US law professor Amy Chua identified Chinese Indonesians as “one of the market-dominant minorities in the world.” They’ve also suffered hate and discrimination. One artist is using his personal experiences and imagination to change attitudes.
As a Catholic, FX (Francis Xavier) Harsono knows the reality of the gospel verse: A prophet is not without honour but in his own country. “I’m well known overseas and in the international art community,’ the contemporary multi-media creative said in an online interview from his home in Yogyakarta. ‘But here in Indonesia, I’m almost invisible. My work isn’t market-friendly.” Nor politically palatable to a government obsessed with economic development, for Harsono focuses on discrimination and human rights. In 2015, when winning the prestigious Dutch Prince Claus Award, the Indonesian’s works were described as “an expression of pro-democracy dissent of the experiences of ethnic minorities … often inspired by the repression and feelings of otherness he has encountered in his country.”
For the past two decades Harsono, 72, has been researching the killings of Orang Tionghoa locals during the 1945-49 revolutionary war against the Netherlanders. The Dutch used the euphemism Politionele Acties (police actions). Indonesians called them Agresi Militer Belanda (Dutch Military Aggressions).
The colonialists were determined to retrieve the East Indies archipelago they’d overseen and plundered for more than three centuries. Young Indonesians inspired by President Soekarno’s proclamation of independence after the occupying Japanese lost the Pacific War, were equally resolved on achieving Merdeka (freedom).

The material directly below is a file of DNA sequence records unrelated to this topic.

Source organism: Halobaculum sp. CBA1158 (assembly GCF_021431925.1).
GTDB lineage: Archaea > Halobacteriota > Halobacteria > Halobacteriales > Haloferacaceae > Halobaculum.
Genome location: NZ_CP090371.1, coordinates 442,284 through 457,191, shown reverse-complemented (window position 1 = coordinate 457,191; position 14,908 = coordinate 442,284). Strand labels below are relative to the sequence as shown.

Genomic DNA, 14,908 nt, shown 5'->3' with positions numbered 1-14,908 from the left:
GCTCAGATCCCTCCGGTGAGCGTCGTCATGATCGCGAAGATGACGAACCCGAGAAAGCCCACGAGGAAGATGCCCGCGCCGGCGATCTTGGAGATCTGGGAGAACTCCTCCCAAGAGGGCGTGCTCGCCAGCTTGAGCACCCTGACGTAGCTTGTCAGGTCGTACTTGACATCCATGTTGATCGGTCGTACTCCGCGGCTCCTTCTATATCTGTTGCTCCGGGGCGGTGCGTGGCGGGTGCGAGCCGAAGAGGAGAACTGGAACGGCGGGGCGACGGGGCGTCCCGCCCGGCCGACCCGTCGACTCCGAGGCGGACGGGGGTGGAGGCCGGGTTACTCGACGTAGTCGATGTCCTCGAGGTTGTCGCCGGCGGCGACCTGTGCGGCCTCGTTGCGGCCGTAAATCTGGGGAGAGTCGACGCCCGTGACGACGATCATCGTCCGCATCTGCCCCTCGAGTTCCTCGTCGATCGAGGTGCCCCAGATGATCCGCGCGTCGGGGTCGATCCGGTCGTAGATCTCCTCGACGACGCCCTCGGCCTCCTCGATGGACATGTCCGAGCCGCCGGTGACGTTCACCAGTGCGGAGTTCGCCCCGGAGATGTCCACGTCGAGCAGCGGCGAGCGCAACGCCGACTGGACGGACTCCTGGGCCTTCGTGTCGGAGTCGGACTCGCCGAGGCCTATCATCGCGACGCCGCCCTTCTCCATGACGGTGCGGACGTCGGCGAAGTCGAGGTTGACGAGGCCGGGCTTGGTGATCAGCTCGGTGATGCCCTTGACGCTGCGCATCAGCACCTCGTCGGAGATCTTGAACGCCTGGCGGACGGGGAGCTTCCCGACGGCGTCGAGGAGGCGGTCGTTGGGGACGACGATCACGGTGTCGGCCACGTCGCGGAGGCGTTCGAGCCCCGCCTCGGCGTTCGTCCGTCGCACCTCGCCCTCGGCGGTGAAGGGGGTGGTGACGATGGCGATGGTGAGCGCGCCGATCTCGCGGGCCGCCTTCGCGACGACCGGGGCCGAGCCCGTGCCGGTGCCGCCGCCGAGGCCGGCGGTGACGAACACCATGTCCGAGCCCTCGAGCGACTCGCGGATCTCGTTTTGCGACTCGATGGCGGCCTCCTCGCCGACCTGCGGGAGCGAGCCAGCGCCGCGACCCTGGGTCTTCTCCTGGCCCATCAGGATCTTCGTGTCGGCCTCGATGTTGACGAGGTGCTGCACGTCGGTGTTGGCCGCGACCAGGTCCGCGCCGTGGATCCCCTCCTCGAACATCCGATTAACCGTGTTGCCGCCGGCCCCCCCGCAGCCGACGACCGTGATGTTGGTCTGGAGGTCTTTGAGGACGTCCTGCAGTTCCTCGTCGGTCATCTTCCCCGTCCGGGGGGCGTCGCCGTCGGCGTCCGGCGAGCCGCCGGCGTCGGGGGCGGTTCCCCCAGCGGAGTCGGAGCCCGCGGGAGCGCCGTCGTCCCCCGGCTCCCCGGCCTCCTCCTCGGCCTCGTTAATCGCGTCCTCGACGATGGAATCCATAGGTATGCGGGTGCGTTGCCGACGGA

Harsono said the Indonesian government’s account of the savage conflict is set in “black and white.” It has brave revolutionaries running a prolonged guerrilla campaign against the Royal Netherlands Indies Army.
At one stage the Koninklijk Nederlands Indisch Leger (KNIL) had more troops in Indonesia than the allies had fighting in Vietnam, though many were reluctant conscripts lacking the drive of their opponents. The war cost an estimated 100,000 Indonesian lives against 6,000 plus Dutch dead.
International pressure on the Dutch to withdraw intensified, particularly from Australia, Britain, and the US which threatened to stop Marshall Plan rebuilding aid. One billion dollars had already been donated, but around half had been used on the Indonesian campaign.
The KNIL committed war crimes which are documented. There have been inquiries, apologies, and a little reparation. But Indonesian mobs also killed wantonly and there’s been no accountability. Harsono said brutality was committed by militia in rural areas where the more disciplined Indonesian soldiers had no sway: “There’s a dark history of massacres of civilians which is little known. It’s my job as an artist to pay homage to the victims, help educate people so the same things don’t happen again and again.”
The flame that lit the hate was explained by veteran guerilla Artawi, 92, who lives in a village on the lower slopes of Mount Semeru. He recalled ambushing KNIL soldiers on patrol: “Although most people supported independence a few remembered the Dutch had built roads, railways, schools and hospitals and wanted the colonialists to remain. So they spied.” Not all informants were ethnic Chinese, but they became the scapegoats. All wars are ghastly but conflicts that pitch neighbours against each other can be the vilest.